The HKSAR stands unique in the world as a post-industrialized state which is not subject to the terms of the 1951 Convention relating to the Status of Refugees (“the Refugee Convention”) despite both its former colonial (the United Kingdom) and current (the PRC) superstructures having ratified and implemented its provisions in turn. Nonetheless, the Hong Kong government has very recently introduced a unified screening mechanism (USM) that will evaluate claims under the Torture Convention, the ICCPR and Refugee Convention. This new system arose, not from government initiative, rather the effects of government inertia with unmanageable backlogs of claimants reaching into the several thousands.
Space precludes a detailed examination of the weaknesses of the refugee protection system the USM replaced (for further, see Ramsden and Marsh). It remains to be seen whether the USM is able to improve matters for those on the ground who are subject to its revised procedures. Needless to say, the difficult personal circumstances experienced by refugees recognized under the mandate of the United Nations High Commissioner for Refugees (“UNHCR”) in Hong Kong, and those of torture claimants screened-in by the Administration pursuant to the Convention Against Torture (“CAT”) are unlikely to improve due to the concerning low levels of welfare support on offer through the government.
Refugee protection presents a very specific set of issues to the SAR vis-à-vis the status of the socio-economic rights of these individuals. In particular, Hong Kong has a firm policy of not absorbing those who achieve refugee status or are successful torture applicants. Instead, those mandated refugees are required to wait for inordinately long periods of time, sometimes spanning half-decades in poor living conditions with further limits of food, health, education and employment.
Bearing in mind the long delays experienced in re-settling mandated refugees, the insufficiency of socio-economic provision for this marginalized group has been increasingly voiced by interested parties including NGOs set up to fill the ‘welfare gap’ left by government (state support available to these persons has been known to consist of no more than a bag of uncooked rice). The problem of insufficient provision has been exacerbated by the unwillingness of the Hong Kong government to allow successful claimants the right to work. The administration’s current policy on permitting refugees the right to work is a draconian one. The circumstances in which the Director of immigration will permit a refugee to work amounts to a de facto ban on the refugee population seeking paid employment in Hong Kong (in effect, only in cases where the restriction can induce intense mental and physical suffering or humiliation of a degree sufficient to constitute inhuman or degrading treatment under the terms of the CAT).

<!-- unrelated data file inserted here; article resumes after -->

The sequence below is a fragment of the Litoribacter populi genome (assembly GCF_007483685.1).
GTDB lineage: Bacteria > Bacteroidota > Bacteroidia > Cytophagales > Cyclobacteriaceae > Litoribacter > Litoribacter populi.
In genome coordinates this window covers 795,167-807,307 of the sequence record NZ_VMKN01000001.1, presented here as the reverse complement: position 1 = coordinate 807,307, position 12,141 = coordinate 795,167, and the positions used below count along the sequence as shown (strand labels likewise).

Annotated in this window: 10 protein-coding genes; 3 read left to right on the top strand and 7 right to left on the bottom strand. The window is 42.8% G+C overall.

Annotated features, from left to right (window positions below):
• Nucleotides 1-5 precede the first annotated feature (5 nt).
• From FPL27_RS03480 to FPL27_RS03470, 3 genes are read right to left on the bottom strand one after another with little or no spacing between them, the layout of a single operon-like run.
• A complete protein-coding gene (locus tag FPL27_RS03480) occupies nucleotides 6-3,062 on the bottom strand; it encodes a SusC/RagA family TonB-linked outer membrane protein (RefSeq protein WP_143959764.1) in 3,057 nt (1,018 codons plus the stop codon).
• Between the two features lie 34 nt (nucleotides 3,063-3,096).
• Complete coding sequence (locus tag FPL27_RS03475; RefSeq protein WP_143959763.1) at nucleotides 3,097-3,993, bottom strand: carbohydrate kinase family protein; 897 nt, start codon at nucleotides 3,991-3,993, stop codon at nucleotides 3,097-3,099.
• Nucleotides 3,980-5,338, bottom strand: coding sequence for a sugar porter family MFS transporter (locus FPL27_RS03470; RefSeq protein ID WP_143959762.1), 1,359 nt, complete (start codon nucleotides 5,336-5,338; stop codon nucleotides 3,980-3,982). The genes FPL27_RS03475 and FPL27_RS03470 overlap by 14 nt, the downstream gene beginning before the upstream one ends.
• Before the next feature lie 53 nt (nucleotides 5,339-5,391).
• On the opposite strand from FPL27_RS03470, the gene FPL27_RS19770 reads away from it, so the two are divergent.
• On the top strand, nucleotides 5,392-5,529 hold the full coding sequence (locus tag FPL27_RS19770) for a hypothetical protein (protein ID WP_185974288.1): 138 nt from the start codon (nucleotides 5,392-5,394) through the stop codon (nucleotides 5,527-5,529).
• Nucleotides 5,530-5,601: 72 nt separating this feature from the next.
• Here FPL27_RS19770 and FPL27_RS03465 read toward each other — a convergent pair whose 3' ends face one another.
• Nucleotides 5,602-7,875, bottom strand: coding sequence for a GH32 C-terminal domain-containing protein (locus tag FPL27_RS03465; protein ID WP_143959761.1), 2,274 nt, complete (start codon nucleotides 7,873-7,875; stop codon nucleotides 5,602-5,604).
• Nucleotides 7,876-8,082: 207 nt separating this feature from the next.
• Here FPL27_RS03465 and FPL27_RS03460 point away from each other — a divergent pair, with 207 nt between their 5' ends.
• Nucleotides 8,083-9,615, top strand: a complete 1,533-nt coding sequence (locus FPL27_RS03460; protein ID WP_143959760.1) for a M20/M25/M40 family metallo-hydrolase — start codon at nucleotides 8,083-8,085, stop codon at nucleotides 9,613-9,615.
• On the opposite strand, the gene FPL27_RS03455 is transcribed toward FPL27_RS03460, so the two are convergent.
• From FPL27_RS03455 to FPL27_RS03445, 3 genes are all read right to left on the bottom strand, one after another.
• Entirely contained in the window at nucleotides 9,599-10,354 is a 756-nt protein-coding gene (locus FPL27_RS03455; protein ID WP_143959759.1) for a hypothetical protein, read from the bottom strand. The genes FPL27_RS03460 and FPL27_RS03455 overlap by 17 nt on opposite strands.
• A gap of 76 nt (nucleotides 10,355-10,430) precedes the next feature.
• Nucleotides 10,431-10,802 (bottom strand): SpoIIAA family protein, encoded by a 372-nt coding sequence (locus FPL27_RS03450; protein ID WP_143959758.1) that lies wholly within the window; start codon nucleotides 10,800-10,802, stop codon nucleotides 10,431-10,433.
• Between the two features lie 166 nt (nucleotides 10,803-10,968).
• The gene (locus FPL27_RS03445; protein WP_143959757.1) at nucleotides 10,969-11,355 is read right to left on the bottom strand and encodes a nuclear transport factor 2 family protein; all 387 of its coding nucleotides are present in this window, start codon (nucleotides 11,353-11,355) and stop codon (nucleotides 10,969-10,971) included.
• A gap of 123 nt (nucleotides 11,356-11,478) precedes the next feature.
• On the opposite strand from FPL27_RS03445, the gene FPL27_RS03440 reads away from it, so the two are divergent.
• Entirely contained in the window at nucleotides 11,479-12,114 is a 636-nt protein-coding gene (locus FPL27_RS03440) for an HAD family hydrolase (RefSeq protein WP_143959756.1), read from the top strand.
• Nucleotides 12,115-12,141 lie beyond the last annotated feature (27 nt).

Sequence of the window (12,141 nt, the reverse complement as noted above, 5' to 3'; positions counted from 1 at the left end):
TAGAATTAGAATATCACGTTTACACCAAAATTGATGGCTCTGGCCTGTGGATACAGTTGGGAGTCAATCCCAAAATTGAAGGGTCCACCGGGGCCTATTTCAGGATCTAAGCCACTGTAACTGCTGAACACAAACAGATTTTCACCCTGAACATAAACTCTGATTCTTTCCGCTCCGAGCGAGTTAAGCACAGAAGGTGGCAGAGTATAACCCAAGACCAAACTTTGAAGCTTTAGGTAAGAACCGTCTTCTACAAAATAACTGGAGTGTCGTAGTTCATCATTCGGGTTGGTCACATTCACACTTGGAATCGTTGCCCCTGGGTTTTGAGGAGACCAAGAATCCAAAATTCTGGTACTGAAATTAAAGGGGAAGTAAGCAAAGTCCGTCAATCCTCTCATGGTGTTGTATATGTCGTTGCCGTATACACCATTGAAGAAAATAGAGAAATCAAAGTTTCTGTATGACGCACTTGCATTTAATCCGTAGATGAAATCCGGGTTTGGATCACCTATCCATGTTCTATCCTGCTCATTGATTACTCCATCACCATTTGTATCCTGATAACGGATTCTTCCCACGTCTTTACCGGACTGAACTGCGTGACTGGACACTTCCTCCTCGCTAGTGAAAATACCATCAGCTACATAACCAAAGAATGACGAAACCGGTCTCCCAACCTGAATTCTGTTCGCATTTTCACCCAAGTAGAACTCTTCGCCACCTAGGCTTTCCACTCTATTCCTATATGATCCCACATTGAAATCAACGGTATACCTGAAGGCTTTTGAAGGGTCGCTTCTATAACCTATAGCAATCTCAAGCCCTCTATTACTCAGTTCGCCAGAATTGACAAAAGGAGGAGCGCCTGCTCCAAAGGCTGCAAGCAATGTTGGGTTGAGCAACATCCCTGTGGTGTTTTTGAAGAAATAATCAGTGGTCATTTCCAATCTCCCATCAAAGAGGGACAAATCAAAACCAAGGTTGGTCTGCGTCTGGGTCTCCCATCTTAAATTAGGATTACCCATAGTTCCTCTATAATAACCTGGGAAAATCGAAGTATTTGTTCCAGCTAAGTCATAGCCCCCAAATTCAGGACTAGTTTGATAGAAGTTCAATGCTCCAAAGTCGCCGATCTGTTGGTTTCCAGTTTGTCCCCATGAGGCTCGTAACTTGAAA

This governmental stance ignores that the fundamental right of refugees to work in gainful employment is not only embedded in articles 17, 18 and 19 the Convention itself, but also beyond the borders of this framework, it is now well recognized that refugees and those seeking subsidiary protection enjoy inalienable economic rights as human rights under various international instruments, such as the International Covenant on Economic, Social and Cultural Rights (“ICESCR”), the International Covenant on Civil and Political Civil Rights (“ICCPR”), the United Nations Convention on the Rights of the Child, the International Convention on the Elimination of All Forms of Racial Discrimination, the Convention on the Elimination of All Forms of Discrimination Against Women, the Convention on the Rights of Persons with Disabilities, and various provisions of the International Convention on the Protection of the Rights of All Migrant Workers and Members of Their Families, with seminal guidance on the subject offered by Michigan Guidelines on the Right to Work (2010).
Nevertheless, a recent decision of the Court of Final Appeal in Hong Kong (GA v Director of Immigration ) shot down any remaining hope that the right to work would be extended beyond its current restriction. Instead the exclusion clause contained in article 39(1) of the Bill of Rights Ordinance (“BORO”) was relied on by the Court of Final Appeal, which isolates non-nationals from the full enjoyment of their rights under international law in order, it is said, to protect the Region’s fragile territorial boundaries. The judgment is a very disappointing outcome for genuine claimants who face years ahead with no other option but the indignity of reliance on meagre welfare provision with no real opportunity to provide for themselves and any family members they may have with them. The CFA decision has resulted in the unsustainable destitution of asylum seekers, refugees and torture claimants, who must inevitably survive on the charity of others both before and after a historically inefficient and chronically slow administrative system delivers a decision on their case.